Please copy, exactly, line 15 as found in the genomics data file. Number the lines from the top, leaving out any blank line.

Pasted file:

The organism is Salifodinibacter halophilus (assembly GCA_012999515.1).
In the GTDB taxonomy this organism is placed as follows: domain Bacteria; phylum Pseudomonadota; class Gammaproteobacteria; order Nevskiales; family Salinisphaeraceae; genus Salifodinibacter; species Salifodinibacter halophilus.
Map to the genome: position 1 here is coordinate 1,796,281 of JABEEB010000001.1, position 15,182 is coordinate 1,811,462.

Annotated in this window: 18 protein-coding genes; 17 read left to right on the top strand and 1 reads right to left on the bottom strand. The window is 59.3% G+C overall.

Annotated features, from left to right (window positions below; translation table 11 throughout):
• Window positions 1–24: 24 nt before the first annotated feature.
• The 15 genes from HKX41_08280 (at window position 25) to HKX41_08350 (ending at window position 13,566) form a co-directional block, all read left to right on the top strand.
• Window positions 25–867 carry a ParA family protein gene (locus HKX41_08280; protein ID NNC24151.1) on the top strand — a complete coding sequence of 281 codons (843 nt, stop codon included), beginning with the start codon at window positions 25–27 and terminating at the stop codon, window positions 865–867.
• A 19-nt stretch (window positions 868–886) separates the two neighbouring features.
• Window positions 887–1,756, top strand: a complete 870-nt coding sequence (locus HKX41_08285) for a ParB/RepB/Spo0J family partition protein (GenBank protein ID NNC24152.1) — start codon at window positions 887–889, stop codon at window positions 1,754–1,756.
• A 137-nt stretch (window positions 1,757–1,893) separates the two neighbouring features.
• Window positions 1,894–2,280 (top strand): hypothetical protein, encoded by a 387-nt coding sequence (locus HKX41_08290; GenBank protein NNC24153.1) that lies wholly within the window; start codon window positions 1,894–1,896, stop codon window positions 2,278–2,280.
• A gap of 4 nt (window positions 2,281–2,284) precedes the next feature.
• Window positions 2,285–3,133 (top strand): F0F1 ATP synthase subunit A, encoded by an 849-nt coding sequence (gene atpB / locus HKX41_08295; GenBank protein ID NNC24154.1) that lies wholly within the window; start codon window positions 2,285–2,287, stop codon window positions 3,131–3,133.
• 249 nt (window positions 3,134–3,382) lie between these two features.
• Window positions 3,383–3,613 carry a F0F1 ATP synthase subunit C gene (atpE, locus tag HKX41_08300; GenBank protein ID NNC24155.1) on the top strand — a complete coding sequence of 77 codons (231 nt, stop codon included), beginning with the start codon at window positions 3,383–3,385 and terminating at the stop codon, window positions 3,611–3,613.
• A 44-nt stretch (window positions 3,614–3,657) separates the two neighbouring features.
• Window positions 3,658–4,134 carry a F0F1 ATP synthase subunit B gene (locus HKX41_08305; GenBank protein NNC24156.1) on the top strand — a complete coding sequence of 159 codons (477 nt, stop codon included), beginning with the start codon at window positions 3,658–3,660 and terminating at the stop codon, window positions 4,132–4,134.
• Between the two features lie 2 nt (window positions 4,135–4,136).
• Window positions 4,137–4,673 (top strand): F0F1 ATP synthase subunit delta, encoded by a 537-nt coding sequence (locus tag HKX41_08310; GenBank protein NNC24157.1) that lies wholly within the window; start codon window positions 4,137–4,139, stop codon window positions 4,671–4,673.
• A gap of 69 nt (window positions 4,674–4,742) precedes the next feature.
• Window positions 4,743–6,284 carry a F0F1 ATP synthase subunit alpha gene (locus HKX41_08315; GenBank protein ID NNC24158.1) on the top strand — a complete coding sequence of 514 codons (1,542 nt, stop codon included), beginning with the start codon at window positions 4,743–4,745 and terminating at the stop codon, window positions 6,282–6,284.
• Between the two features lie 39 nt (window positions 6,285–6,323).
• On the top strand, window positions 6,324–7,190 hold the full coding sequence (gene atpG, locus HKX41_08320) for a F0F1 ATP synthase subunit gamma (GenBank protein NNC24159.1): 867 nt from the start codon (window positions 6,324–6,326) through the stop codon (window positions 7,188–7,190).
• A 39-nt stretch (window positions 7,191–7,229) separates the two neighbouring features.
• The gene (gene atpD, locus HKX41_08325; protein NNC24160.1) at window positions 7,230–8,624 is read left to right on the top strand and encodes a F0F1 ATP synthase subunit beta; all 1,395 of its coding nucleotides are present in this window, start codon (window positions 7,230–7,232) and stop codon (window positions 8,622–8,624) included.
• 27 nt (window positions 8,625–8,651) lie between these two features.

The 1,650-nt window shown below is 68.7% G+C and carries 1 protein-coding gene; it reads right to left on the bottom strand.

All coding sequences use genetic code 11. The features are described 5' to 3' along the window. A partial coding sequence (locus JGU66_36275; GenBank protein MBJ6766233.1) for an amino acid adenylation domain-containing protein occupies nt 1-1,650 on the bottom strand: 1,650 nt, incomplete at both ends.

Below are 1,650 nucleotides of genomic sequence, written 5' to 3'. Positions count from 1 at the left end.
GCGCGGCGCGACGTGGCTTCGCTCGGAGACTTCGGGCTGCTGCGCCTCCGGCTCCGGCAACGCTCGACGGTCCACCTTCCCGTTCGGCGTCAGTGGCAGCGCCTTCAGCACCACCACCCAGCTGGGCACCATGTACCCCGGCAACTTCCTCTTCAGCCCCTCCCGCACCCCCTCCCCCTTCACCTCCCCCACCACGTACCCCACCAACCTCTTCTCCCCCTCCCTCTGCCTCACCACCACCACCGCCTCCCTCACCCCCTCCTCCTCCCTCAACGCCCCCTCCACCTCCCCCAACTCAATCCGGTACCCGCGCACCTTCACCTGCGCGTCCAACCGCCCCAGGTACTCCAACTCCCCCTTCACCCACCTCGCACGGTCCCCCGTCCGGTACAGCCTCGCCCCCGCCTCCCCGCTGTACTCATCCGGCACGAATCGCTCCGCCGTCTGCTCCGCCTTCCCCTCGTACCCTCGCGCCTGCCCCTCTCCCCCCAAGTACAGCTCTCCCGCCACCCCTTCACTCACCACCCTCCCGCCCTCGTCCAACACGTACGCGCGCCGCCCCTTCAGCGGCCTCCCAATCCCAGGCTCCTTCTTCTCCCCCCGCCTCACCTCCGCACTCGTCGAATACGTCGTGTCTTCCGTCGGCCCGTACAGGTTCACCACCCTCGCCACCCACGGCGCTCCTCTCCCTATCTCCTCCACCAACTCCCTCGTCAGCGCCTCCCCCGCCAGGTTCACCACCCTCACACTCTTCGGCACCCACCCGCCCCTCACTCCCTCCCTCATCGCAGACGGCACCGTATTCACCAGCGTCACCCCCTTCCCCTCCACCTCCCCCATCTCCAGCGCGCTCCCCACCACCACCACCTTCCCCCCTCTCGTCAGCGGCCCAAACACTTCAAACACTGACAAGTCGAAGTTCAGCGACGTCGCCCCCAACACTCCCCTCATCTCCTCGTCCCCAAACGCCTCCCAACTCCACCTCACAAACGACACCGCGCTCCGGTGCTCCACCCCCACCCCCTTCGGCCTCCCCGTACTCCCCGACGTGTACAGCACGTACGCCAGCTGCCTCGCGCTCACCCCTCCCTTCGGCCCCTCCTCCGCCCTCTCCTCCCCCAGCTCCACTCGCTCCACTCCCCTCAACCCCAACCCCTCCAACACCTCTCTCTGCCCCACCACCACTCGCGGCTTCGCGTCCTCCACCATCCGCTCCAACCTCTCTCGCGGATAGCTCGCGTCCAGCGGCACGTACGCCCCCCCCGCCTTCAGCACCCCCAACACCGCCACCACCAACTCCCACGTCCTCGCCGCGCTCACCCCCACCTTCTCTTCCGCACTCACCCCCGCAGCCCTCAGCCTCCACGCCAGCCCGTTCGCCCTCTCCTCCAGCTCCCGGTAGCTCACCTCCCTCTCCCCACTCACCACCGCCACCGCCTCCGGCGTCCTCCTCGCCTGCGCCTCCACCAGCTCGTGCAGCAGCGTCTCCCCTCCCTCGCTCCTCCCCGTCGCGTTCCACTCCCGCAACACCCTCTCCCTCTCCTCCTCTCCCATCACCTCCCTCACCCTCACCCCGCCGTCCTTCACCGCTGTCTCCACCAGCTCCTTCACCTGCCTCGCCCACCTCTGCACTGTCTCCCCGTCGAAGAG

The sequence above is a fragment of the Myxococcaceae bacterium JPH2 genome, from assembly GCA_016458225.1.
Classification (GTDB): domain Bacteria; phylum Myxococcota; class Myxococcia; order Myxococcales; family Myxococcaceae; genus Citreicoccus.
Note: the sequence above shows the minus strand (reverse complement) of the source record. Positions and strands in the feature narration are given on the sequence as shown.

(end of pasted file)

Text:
• 249 nt (window positions 3,134–3,382) lie between these two features.